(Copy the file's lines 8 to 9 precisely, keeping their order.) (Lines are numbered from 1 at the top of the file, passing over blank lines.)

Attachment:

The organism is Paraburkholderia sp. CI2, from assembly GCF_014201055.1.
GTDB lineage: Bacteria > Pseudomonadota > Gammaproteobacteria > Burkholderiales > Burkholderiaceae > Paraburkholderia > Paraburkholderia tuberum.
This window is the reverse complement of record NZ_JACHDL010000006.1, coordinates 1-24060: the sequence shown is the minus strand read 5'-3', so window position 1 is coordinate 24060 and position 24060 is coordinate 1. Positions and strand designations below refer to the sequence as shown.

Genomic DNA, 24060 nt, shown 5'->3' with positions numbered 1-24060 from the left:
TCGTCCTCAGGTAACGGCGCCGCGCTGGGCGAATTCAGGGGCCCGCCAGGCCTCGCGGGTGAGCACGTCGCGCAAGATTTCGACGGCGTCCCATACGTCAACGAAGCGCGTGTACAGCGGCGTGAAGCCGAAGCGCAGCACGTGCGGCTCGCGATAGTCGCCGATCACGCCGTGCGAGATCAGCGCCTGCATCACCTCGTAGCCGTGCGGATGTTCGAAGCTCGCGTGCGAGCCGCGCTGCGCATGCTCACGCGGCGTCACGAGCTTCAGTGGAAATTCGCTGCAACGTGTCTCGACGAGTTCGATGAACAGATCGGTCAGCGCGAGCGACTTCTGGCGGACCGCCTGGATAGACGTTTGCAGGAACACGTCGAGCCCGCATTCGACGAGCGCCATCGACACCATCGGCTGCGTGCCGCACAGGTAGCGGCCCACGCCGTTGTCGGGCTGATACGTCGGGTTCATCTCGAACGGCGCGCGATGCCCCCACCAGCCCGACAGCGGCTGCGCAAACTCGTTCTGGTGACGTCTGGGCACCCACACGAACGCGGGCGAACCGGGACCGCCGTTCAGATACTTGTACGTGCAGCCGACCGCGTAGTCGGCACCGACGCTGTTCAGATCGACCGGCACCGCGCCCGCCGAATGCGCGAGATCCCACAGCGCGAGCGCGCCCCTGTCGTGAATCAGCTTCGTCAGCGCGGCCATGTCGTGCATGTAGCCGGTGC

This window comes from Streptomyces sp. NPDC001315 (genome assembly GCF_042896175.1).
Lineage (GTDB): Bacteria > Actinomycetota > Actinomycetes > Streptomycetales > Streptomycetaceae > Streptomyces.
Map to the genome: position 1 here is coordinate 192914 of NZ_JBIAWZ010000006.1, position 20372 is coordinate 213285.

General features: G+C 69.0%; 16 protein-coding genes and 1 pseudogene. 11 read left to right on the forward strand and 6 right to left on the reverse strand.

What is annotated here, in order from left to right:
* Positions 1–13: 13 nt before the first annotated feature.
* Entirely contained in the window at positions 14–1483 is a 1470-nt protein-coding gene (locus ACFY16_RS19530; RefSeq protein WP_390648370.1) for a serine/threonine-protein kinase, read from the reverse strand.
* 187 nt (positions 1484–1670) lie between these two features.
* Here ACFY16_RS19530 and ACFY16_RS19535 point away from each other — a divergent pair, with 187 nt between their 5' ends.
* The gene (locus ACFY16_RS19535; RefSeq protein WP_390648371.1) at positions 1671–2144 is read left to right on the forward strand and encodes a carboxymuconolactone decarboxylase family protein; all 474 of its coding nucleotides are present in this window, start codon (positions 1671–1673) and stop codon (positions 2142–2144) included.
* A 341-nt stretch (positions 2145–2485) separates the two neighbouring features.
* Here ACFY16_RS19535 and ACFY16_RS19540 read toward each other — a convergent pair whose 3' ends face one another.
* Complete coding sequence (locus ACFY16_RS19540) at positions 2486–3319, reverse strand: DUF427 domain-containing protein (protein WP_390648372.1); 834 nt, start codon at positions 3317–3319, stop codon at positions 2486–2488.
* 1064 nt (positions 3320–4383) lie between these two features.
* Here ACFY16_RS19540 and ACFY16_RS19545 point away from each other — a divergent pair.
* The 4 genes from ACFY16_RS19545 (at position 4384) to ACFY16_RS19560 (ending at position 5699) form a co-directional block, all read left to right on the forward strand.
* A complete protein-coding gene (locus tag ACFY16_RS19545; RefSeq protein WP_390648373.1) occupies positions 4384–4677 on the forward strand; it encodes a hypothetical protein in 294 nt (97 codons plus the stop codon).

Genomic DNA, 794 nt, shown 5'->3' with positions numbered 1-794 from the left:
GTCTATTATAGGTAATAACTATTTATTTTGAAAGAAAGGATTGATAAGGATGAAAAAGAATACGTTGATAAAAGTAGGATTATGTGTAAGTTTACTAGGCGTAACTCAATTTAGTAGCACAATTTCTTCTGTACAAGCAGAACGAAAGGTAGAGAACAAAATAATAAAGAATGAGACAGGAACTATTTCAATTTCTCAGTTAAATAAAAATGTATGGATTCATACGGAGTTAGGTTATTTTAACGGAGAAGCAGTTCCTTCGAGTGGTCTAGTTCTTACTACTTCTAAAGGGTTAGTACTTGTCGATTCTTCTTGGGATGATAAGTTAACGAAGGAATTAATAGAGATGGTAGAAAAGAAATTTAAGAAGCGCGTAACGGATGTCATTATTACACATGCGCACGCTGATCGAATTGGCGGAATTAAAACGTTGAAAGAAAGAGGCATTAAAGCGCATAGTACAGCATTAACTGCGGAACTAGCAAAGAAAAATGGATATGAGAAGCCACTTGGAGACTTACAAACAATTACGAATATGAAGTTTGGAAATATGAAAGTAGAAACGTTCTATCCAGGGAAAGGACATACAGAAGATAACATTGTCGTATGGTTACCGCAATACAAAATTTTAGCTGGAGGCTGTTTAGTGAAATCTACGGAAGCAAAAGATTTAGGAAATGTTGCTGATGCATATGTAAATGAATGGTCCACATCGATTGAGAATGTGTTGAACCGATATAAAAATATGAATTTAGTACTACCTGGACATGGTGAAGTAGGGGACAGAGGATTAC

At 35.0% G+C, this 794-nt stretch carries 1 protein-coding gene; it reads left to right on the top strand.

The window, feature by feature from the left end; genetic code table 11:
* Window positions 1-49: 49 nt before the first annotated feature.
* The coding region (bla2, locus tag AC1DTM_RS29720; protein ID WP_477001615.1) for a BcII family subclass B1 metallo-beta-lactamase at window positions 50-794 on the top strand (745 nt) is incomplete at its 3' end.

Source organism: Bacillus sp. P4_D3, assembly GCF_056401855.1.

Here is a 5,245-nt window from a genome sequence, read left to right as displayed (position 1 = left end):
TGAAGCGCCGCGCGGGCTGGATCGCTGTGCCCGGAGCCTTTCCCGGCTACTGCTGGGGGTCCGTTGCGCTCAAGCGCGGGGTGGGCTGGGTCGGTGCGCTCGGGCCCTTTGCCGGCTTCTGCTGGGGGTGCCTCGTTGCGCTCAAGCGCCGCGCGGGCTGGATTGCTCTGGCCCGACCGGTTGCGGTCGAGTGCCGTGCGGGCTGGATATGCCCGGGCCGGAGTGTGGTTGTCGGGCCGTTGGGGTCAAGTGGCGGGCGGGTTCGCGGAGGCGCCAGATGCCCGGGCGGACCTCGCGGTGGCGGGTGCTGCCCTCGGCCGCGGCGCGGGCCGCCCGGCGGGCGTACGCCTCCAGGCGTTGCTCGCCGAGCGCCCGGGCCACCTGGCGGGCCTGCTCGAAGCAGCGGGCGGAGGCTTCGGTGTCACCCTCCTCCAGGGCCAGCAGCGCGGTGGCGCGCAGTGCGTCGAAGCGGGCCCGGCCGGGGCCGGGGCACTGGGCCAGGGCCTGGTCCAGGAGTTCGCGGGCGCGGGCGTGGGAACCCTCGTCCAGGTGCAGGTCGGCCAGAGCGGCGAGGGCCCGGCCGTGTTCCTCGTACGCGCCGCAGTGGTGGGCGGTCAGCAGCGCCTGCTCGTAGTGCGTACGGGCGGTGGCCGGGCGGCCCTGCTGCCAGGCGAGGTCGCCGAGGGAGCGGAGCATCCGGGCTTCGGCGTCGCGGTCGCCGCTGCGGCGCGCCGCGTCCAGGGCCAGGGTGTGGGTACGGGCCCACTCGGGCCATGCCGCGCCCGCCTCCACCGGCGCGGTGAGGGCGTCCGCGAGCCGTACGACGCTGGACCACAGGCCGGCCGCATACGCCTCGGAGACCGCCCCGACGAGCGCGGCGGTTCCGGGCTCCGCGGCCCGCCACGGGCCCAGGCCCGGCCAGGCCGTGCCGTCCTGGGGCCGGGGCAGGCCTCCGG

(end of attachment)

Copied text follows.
Map to the genome: position 1 here is coordinate 192914 of NZ_JBIAWZ010000006.1, position 20372 is coordinate 213285.

General features: G+C 69.0%; 16 protein-coding genes and 1 pseudogene. 11 read left to right on the forward strand and 6 right to left on the reverse strand.